Unlike the United States, Germany, like all of Europe, except for the British in Iraq, is in a post-heroic period. They are not willing to see their soldiers killed in any effort that is not directly related to their own defense. Europeans do not see themselves, and do not want to see themselves, as responsible for making the world safe for democracy. Furthermore, in Germany and especially in the east, there is a significant pacifist component.
"The United States views itself as a global player. The Europeans have viewed themselves as a regional power, with regional interests. True, this is changing. In retrospect, the first strategic change occurred in the 1990s, when the German's adopted a neighborhood policy in the Balkans and made a decision regarding involvement in Kosovo. Looking back, it is clear that the Germans have 'de-ideologized' this issue."
Furthermore, he said, the Germans are accepting their responsibility for the region. They have recognized that the United States, bogged down in Iraq, can no longer be the sole player, and they have recognized that there is a clear interdependency between the Middle East and Europe.
The Germans and the Europeans, Stein explained, view this decision as a test case, a test of the extent to which Europe can take a leadership role in the Middle East. "The Italian foreign minister has said very clearly that if they succeed in this mission, they will be able to take part in other international forces - in Gaza, for example."
Stein acknowledged that Ernst Uhrlau, who heads Germany's foreign intelligence service, arrived in Beirut on Thursday. Uhrlau negotiated the 2004 prisoner exchange involving Hizbullah and Lebanon in which Israel traded 423 Lebanese and others in Israeli jails for Elhanan Tannenbaum and the bodies of three dead IDF soldiers. But he categorically dismissed media speculation that Uhrlau was negotiating the release of Israeli soldiers taken captive this summer.
Asked whether Israel requested German intervention, Stein said firmly: "Not to my knowledge," adding: "[Resolution] 1701 explicitly relates to the return of the prisoners, so there is no need for this type of intervention."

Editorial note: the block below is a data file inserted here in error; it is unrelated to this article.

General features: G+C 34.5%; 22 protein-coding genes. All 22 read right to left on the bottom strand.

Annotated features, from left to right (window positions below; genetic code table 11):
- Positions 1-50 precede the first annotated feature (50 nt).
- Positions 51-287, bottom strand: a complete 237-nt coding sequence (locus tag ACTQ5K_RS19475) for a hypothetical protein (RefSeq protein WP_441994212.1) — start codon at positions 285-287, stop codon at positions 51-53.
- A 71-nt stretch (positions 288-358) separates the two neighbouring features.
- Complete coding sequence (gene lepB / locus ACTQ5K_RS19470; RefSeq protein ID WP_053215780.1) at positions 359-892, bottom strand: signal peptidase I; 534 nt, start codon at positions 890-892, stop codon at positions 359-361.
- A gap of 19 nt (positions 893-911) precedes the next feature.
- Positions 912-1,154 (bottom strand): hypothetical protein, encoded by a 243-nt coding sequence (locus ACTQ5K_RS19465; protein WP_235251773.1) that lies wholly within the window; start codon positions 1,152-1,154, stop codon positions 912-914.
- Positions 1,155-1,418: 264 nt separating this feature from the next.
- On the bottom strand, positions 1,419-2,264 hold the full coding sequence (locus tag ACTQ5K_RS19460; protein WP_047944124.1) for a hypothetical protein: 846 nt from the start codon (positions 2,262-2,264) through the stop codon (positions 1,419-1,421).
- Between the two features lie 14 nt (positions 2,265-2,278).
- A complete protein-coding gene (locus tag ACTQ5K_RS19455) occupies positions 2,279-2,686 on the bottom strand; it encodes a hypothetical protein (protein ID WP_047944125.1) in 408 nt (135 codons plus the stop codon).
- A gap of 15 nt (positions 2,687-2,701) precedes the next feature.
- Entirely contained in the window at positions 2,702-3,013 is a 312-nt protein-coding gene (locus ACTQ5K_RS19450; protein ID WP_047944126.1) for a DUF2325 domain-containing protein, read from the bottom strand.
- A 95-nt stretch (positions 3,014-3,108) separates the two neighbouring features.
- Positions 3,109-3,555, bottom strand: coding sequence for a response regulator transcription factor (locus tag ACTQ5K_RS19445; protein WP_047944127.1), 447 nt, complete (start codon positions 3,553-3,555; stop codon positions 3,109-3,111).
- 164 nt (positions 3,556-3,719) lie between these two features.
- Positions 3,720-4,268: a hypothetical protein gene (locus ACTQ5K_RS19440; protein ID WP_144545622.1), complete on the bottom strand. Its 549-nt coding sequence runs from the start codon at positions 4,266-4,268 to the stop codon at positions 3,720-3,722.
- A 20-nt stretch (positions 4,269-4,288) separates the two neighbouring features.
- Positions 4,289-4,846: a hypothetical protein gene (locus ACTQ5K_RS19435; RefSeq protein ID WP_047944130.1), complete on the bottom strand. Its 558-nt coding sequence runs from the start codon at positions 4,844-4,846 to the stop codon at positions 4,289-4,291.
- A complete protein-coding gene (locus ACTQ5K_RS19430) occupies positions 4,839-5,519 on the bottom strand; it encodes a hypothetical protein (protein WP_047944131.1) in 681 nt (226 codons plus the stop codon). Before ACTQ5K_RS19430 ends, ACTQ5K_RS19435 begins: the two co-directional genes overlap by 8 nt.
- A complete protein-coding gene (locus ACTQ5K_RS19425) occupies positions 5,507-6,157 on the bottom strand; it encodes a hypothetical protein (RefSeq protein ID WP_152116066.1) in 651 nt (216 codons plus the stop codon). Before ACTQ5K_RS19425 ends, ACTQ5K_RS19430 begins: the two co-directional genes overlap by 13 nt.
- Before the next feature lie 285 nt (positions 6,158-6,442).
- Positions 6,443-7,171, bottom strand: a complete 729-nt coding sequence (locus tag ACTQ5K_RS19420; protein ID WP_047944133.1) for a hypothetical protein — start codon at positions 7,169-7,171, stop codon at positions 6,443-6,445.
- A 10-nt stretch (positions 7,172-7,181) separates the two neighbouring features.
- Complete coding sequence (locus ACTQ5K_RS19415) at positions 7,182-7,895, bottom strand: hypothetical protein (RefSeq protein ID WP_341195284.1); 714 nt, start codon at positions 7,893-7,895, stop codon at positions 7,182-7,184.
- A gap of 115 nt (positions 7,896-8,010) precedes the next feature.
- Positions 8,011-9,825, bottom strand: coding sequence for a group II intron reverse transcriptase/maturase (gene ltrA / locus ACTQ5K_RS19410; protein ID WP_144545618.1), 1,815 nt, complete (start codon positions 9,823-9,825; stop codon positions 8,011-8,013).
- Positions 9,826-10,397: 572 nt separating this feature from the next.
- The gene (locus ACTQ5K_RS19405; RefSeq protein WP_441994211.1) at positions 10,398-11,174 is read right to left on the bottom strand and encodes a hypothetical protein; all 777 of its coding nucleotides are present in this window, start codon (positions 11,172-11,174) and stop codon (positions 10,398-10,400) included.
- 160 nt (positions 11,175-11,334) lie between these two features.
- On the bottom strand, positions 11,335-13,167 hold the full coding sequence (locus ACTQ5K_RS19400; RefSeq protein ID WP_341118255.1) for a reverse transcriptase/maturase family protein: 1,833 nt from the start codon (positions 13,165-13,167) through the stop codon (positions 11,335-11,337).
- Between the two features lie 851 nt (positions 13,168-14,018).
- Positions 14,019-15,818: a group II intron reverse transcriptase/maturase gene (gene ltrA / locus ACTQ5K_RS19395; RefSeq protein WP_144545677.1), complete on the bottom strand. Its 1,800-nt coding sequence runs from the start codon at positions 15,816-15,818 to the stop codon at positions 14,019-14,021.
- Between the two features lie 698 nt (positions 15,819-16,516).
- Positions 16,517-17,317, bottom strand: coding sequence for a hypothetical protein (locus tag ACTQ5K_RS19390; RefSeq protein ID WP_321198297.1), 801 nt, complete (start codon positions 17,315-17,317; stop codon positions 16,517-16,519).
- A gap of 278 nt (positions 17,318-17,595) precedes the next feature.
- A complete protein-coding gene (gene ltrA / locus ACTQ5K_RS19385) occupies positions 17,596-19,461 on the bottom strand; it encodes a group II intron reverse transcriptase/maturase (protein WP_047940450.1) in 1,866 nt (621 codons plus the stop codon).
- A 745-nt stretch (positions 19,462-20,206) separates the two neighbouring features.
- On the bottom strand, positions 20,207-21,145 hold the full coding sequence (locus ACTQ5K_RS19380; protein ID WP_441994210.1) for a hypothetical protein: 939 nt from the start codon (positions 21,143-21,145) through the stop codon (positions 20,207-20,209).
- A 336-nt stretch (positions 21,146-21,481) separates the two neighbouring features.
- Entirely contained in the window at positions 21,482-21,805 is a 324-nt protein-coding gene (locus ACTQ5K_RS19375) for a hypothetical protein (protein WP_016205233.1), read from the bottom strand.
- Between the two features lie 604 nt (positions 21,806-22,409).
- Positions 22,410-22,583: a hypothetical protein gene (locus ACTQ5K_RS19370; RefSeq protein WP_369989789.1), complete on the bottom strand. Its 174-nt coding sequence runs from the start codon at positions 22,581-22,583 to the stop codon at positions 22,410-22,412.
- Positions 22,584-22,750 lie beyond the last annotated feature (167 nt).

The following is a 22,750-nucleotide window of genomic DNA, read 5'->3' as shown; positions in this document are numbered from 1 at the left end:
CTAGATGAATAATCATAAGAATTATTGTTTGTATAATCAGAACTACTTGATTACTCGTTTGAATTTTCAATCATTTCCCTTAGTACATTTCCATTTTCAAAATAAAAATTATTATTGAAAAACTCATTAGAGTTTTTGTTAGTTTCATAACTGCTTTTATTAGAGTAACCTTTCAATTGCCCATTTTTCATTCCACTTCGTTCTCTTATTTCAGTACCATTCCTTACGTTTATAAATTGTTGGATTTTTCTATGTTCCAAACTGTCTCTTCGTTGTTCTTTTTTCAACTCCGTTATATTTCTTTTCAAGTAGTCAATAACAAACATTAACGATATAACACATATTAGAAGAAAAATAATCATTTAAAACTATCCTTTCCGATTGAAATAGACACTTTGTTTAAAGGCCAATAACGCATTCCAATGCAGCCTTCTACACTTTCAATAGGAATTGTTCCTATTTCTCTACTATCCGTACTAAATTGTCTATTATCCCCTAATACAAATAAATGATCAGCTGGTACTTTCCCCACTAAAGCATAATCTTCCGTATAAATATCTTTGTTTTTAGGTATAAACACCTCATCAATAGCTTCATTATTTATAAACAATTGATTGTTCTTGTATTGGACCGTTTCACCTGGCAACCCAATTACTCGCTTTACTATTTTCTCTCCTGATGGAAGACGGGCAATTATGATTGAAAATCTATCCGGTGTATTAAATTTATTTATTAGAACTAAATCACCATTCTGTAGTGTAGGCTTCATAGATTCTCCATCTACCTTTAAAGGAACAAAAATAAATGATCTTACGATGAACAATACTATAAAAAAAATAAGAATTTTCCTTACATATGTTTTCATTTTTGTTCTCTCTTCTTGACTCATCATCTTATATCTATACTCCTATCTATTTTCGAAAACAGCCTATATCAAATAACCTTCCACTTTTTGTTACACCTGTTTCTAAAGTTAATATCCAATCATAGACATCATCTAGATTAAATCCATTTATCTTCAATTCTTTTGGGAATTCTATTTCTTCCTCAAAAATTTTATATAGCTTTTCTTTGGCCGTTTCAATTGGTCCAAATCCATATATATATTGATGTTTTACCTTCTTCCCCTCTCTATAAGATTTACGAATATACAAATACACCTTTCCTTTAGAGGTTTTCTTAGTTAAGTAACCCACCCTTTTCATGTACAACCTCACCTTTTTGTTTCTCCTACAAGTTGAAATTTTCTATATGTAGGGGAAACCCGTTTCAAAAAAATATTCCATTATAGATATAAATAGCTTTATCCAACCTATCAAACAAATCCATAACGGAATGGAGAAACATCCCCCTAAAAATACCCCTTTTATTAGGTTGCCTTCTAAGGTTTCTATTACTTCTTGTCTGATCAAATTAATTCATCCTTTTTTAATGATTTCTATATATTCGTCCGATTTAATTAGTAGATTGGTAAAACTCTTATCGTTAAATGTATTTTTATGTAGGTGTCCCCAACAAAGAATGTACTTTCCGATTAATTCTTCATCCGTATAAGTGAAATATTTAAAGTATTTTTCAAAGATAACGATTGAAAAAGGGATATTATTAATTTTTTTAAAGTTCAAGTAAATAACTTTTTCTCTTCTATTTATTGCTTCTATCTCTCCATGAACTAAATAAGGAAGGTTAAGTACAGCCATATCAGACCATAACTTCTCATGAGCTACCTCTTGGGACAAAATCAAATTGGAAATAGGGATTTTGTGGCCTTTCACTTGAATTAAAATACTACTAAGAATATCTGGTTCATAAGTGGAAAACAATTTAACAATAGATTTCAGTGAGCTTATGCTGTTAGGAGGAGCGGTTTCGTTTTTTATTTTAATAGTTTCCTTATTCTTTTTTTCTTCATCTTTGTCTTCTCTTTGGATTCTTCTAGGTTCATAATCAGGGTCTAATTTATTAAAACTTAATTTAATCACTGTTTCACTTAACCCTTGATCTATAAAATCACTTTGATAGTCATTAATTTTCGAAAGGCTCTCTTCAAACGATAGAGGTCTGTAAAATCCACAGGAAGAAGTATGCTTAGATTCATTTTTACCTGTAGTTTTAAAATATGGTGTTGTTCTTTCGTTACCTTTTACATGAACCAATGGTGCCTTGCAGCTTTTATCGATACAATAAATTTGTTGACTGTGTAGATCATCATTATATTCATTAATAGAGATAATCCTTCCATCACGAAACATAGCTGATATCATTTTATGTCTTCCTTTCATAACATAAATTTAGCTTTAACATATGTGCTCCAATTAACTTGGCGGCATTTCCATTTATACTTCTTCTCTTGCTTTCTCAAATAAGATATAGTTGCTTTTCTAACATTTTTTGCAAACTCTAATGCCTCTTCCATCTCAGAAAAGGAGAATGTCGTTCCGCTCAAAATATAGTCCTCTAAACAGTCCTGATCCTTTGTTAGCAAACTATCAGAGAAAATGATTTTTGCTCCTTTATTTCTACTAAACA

Meanwhile, Merkel said in an interview released Saturday that the new UN force in Lebanon would have a more robust mandate than that of its previous operation.
She said the UN rules of engagement for the multinational force would be stronger than those of UNIFIL.
"From what we know, one can talk about a robust, appropriate mandate," she told ARD television's Bericht aus Berlin program in an interview to be aired Sunday.
"Because there is no sense, like with the previous UNIFIL operation, simply to observe that, for example, the weapons embargo is being broken," she said. "Instead one must also now be able to act."
When asked whether Germany's navy could be asked to fire upon ships trying to run weapons to Hizbullah, however, she said: "There is a long chain of possibilities to bring such ships to a stop," without directly answering.
Merkel's cabinet is expected to decide in the coming week exactly how many German ships and personnel will be sent to Lebanon.
German Defense Minister Franz Josef Jung was asked in a newspaper interview about reports that the German force would number about 1,200.
"This is still being agreed, particularly with the Lebanese government. But I expect that the number will probably be greater," Jung was quoted as saying in the Neue Presse daily on Thursday.
AP contributed to this report.